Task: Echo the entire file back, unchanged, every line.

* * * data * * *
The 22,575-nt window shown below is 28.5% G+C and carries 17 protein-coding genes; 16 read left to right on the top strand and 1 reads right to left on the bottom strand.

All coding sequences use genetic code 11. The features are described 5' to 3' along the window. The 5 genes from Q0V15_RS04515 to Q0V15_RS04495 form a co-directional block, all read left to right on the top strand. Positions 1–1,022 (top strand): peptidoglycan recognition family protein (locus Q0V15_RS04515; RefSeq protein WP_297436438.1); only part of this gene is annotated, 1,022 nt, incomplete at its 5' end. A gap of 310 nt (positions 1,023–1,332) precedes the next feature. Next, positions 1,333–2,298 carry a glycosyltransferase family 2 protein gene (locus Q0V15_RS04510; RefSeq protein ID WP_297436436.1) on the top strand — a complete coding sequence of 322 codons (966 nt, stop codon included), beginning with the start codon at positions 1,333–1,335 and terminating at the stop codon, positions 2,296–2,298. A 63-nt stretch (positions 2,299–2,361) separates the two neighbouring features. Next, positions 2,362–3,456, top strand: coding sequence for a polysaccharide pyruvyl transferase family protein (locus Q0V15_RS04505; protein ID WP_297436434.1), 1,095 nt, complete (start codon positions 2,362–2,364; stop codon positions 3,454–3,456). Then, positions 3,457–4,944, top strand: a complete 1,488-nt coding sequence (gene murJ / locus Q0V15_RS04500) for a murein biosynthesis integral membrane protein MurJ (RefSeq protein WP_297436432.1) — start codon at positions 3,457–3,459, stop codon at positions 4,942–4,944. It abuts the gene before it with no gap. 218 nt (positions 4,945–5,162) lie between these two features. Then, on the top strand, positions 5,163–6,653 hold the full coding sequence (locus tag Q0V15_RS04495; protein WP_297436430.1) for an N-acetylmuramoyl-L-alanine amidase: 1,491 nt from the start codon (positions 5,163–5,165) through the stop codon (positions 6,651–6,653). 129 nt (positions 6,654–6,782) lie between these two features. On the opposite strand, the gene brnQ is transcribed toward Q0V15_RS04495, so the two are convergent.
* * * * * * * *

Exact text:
The 22,575-nt window shown below is 28.5% G+C and carries 17 protein-coding genes; 16 read left to right on the top strand and 1 reads right to left on the bottom strand.

All coding sequences use genetic code 11. The features are described 5' to 3' along the window. The 5 genes from Q0V15_RS04515 to Q0V15_RS04495 form a co-directional block, all read left to right on the top strand. Positions 1–1,022 (top strand): peptidoglycan recognition family protein (locus Q0V15_RS04515; RefSeq protein WP_297436438.1); only part of this gene is annotated, 1,022 nt, incomplete at its 5' end. A gap of 310 nt (positions 1,023–1,332) precedes the next feature. Next, positions 1,333–2,298 carry a glycosyltransferase family 2 protein gene (locus Q0V15_RS04510; RefSeq protein ID WP_297436436.1) on the top strand — a complete coding sequence of 322 codons (966 nt, stop codon included), beginning with the start codon at positions 1,333–1,335 and terminating at the stop codon, positions 2,296–2,298. A 63-nt stretch (positions 2,299–2,361) separates the two neighbouring features. Next, positions 2,362–3,456, top strand: coding sequence for a polysaccharide pyruvyl transferase family protein (locus Q0V15_RS04505; protein ID WP_297436434.1), 1,095 nt, complete (start codon positions 2,362–2,364; stop codon positions 3,454–3,456). Then, positions 3,457–4,944, top strand: a complete 1,488-nt coding sequence (gene murJ / locus Q0V15_RS04500) for a murein biosynthesis integral membrane protein MurJ (RefSeq protein WP_297436432.1) — start codon at positions 3,457–3,459, stop codon at positions 4,942–4,944. It abuts the gene before it with no gap. 218 nt (positions 4,945–5,162) lie between these two features. Then, on the top strand, positions 5,163–6,653 hold the full coding sequence (locus tag Q0V15_RS04495; protein WP_297436430.1) for an N-acetylmuramoyl-L-alanine amidase: 1,491 nt from the start codon (positions 5,163–5,165) through the stop codon (positions 6,651–6,653). 129 nt (positions 6,654–6,782) lie between these two features. On the opposite strand, the gene brnQ is transcribed toward Q0V15_RS04495, so the two are convergent.